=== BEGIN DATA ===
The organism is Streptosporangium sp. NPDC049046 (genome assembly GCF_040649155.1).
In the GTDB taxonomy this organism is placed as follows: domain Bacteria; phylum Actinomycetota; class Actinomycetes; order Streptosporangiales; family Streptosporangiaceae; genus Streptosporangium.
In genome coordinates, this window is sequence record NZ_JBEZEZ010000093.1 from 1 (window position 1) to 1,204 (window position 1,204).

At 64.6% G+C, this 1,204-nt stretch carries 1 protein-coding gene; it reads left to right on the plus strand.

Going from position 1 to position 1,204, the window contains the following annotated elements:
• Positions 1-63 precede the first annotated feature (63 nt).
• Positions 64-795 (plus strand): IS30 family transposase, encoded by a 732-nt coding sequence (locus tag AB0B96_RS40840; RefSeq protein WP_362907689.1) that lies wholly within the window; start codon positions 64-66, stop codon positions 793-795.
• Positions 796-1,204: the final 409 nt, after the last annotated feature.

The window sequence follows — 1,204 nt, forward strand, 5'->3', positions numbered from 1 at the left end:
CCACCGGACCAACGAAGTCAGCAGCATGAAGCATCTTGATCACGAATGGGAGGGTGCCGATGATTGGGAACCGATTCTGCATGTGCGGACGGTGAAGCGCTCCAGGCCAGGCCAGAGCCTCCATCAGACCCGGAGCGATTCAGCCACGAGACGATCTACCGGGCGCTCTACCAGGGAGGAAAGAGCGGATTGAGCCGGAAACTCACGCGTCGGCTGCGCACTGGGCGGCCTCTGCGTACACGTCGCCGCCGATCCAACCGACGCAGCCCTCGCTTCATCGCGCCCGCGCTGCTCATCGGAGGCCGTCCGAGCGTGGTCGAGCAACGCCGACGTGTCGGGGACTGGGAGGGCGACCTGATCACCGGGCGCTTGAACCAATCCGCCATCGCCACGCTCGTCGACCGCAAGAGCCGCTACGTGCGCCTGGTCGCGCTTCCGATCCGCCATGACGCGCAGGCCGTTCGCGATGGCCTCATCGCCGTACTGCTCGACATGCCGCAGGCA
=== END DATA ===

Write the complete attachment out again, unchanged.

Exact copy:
The organism is Streptosporangium sp. NPDC049046 (genome assembly GCF_040649155.1).
In the GTDB taxonomy this organism is placed as follows: domain Bacteria; phylum Actinomycetota; class Actinomycetes; order Streptosporangiales; family Streptosporangiaceae; genus Streptosporangium.
In genome coordinates, this window is sequence record NZ_JBEZEZ010000093.1 from 1 (window position 1) to 1,204 (window position 1,204).

At 64.6% G+C, this 1,204-nt stretch carries 1 protein-coding gene; it reads left to right on the plus strand.

Going from position 1 to position 1,204, the window contains the following annotated elements:
• Positions 1-63 precede the first annotated feature (63 nt).
• Positions 64-795 (plus strand): IS30 family transposase, encoded by a 732-nt coding sequence (locus tag AB0B96_RS40840; RefSeq protein WP_362907689.1) that lies wholly within the window; start codon positions 64-66, stop codon positions 793-795.
• Positions 796-1,204: the final 409 nt, after the last annotated feature.

The window sequence follows — 1,204 nt, forward strand, 5'->3', positions numbered from 1 at the left end:
CCACCGGACCAACGAAGTCAGCAGCATGAAGCATCTTGATCACGAATGGGAGGGTGCCGATGATTGGGAACCGATTCTGCATGTGCGGACGGTGAAGCGCTCCAGGCCAGGCCAGAGCCTCCATCAGACCCGGAGCGATTCAGCCACGAGACGATCTACCGGGCGCTCTACCAGGGAGGAAAGAGCGGATTGAGCCGGAAACTCACGCGTCGGCTGCGCACTGGGCGGCCTCTGCGTACACGTCGCCGCCGATCCAACCGACGCAGCCCTCGCTTCATCGCGCCCGCGCTGCTCATCGGAGGCCGTCCGAGCGTGGTCGAGCAACGCCGACGTGTCGGGGACTGGGAGGGCGACCTGATCACCGGGCGCTTGAACCAATCCGCCATCGCCACGCTCGTCGACCGCAAGAGCCGCTACGTGCGCCTGGTCGCGCTTCCGATCCGCCATGACGCGCAGGCCGTTCGCGATGGCCTCATCGCCGTACTGCTCGACATGCCGCAGGCA